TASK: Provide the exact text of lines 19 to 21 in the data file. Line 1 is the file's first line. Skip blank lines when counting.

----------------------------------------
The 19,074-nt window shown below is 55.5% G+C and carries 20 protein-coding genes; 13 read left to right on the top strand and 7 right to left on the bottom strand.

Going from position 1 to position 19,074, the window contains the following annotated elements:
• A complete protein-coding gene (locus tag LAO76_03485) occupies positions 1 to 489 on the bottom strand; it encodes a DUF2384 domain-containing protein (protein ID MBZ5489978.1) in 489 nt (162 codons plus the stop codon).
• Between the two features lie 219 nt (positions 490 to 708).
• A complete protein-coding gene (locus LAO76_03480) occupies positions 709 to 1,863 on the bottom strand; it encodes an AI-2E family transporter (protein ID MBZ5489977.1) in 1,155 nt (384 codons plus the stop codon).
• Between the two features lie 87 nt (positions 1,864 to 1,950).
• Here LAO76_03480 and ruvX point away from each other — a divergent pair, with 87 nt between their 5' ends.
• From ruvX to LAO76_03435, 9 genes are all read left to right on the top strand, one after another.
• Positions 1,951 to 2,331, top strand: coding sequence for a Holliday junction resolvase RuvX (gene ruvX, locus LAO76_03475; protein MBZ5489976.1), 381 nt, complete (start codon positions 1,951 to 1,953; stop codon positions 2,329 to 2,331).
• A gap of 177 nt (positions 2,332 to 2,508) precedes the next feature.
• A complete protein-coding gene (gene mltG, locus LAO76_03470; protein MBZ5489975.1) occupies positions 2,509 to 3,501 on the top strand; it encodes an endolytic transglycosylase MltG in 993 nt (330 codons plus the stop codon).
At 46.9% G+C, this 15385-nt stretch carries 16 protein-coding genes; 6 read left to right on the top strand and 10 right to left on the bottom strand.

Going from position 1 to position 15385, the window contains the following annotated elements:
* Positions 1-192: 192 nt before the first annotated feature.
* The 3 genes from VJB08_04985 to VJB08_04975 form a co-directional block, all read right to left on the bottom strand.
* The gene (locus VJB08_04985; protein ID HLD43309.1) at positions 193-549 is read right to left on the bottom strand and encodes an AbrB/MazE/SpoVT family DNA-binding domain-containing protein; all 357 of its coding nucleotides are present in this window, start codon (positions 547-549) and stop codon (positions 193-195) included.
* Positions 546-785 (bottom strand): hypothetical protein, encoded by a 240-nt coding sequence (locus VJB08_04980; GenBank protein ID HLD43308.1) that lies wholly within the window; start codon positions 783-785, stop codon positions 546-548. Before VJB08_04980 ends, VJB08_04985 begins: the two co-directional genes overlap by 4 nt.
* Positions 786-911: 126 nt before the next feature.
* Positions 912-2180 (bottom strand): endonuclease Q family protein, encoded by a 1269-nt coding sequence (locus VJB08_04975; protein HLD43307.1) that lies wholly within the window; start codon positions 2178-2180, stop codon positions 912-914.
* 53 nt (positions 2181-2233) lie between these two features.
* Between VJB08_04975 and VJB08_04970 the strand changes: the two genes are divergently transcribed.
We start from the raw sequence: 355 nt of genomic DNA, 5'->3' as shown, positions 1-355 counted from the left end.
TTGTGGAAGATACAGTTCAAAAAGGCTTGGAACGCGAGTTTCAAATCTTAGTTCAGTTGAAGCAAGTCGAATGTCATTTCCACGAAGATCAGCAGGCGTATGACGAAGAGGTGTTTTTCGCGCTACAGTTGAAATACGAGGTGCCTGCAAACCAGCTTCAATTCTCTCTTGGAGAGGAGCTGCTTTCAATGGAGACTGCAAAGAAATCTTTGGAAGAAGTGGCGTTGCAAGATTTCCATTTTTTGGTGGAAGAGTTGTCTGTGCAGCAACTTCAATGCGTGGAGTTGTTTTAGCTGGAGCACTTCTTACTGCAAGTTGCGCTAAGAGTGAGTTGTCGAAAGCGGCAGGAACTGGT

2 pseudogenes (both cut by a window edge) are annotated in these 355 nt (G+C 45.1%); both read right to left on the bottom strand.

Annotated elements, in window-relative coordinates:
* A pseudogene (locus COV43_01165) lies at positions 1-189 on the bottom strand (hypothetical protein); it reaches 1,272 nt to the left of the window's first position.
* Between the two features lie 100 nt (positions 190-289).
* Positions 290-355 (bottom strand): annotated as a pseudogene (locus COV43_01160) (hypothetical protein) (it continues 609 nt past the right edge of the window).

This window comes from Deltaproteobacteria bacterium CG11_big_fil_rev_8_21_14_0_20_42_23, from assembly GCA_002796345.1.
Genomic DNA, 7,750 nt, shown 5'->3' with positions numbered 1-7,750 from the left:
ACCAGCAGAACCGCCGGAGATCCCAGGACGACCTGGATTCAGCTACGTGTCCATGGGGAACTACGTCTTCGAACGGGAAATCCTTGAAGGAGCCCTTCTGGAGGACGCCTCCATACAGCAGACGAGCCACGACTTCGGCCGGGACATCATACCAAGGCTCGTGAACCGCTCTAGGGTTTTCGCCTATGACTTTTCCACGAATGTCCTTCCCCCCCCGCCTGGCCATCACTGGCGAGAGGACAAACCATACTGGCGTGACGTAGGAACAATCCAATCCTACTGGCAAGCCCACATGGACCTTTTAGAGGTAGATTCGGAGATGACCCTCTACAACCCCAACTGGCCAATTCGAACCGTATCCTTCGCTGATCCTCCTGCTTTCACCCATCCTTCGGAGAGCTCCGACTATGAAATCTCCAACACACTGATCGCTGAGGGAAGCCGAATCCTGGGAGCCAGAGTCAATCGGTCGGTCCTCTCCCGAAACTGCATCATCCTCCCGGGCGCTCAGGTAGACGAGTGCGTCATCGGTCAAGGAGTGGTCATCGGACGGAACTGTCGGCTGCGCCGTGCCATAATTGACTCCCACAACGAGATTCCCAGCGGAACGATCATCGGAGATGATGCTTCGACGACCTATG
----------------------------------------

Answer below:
* Positions 912-2180 (bottom strand): endonuclease Q family protein, encoded by a 1269-nt coding sequence (locus VJB08_04975; protein HLD43307.1) that lies wholly within the window; start codon positions 2178-2180, stop codon positions 912-914.
* 53 nt (positions 2181-2233) lie between these two features.
* Between VJB08_04975 and VJB08_04970 the strand changes: the two genes are divergently transcribed.